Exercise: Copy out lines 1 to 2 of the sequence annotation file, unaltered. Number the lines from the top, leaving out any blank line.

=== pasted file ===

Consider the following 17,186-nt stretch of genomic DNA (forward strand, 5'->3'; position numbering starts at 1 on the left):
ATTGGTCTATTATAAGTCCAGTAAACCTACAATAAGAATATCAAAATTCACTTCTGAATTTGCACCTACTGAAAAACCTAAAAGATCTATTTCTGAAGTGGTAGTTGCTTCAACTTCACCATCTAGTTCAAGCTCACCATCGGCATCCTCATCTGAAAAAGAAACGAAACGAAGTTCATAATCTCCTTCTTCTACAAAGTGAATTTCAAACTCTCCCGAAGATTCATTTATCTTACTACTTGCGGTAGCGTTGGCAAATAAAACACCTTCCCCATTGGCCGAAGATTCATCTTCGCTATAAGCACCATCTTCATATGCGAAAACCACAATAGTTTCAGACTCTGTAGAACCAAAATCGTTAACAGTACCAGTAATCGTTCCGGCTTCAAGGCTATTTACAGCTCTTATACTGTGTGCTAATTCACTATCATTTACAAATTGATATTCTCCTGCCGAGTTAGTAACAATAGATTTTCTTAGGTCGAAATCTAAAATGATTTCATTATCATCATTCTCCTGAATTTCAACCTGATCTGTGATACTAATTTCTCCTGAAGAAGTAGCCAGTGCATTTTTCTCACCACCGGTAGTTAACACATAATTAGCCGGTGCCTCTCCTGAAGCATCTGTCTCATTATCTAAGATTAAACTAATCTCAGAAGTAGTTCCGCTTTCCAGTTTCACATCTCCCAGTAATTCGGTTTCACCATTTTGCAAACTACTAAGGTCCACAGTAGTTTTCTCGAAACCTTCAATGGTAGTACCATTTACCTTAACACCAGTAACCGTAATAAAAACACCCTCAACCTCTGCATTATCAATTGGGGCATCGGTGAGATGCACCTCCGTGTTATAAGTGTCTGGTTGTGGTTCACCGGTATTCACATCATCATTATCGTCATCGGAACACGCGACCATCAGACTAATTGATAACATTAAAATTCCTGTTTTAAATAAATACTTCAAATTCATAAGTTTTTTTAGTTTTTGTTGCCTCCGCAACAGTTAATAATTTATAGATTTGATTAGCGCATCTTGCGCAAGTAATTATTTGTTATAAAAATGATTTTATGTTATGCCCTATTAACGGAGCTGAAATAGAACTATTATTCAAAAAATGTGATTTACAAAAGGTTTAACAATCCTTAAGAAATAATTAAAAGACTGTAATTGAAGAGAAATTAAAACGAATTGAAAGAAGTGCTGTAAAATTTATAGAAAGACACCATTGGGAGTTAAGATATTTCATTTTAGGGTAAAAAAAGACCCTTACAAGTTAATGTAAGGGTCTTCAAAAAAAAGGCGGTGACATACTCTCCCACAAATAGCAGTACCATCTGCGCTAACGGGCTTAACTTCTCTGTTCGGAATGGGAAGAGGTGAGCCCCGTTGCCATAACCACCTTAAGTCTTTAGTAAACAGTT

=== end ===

Consider the following 17,186-nt stretch of genomic DNA (forward strand, 5'->3'; position numbering starts at 1 on the left):
ATTGGTCTATTATAAGTCCAGTAAACCTACAATAAGAATATCAAAATTCACTTCTGAATTTGCACCTACTGAAAAACCTAAAAGATCTATTTCTGAAGTGGTAGTTGCTTCAACTTCACCATCTAGTTCAAGCTCACCATCGGCATCCTCATCTGAAAAAGAAACGAAACGAAGTTCATAATCTCCTTCTTCTACAAAGTGAATTTCAAACTCTCCCGAAGATTCATTTATCTTACTACTTGCGGTAGCGTTGGCAAATAAAACACCTTCCCCATTGGCCGAAGATTCATCTTCGCTATAAGCACCATCTTCATATGCGAAAACCACAATAGTTTCAGACTCTGTAGAACCAAAATCGTTAACAGTACCAGTAATCGTTCCGGCTTCAAGGCTATTTACAGCTCTTATACTGTGTGCTAATTCACTATCATTTACAAATTGATATTCTCCTGCCGAGTTAGTAACAATAGATTTTCTTAGGTCGAAATCTAAAATGATTTCATTATCATCATTCTCCTGAATTTCAACCTGATCTGTGATACTAATTTCTCCTGAAGAAGTAGCCAGTGCATTTTTCTCACCACCGGTAGTTAACACATAATTAGCCGGTGCCTCTCCTGAAGCATCTGTCTCATTATCTAAGATTAAACTAATCTCAGAAGTAGTTCCGCTTTCCAGTTTCACATCTCCCAGTAATTCGGTTTCACCATTTTGCAAACTACTAAGGTCCACAGTAGTTTTCTCGAAACCTTCAATGGTAGTACCATTTACCTTAACACCAGTAACCGTAATAAAAACACCCTCAACCTCTGCATTATCAATTGGGGCATCGGTGAGATGCACCTCCGTGTTATAAGTGTCTGGTTGTGGTTCACCGGTATTCACATCATCATTATCGTCATCGGAACACGCGACCATCAGACTAATTGATAACATTAAAATTCCTGTTTTAAATAAATACTTCAAATTCATAAGTTTTTTTAGTTTTTGTTGCCTCCGCAACAGTTAATAATTTATAGATTTGATTAGCGCATCTTGCGCAAGTAATTATTTGTTATAAAAATGATTTTATGTTATGCCCTATTAACGGAGCTGAAATAGAACTATTATTCAAAAAATGTGATTTACAAAAGGTTTAACAATCCTTAAGAAATAATTAAAAGACTGTAATTGAAGAGAAATTAAAACGAATTGAAAGAAGTGCTGTAAAATTTATAGAAAGACACCATTGGGAGTTAAGATATTTCATTTTAGGGTAAAAAAAGACCCTTACAAGTTAATGTAAGGGTCTTCAAAAAAAAGGCGGTGACATACTCTCCCACAAATAGCAGTACCATCTGCGCTAACGGGCTTAACTTCTCTGTTCGGAATGGGAAGAGGTGAGCCCCGTTGCCATAACCACCTTAAGTCTTTAGTAAACAGTT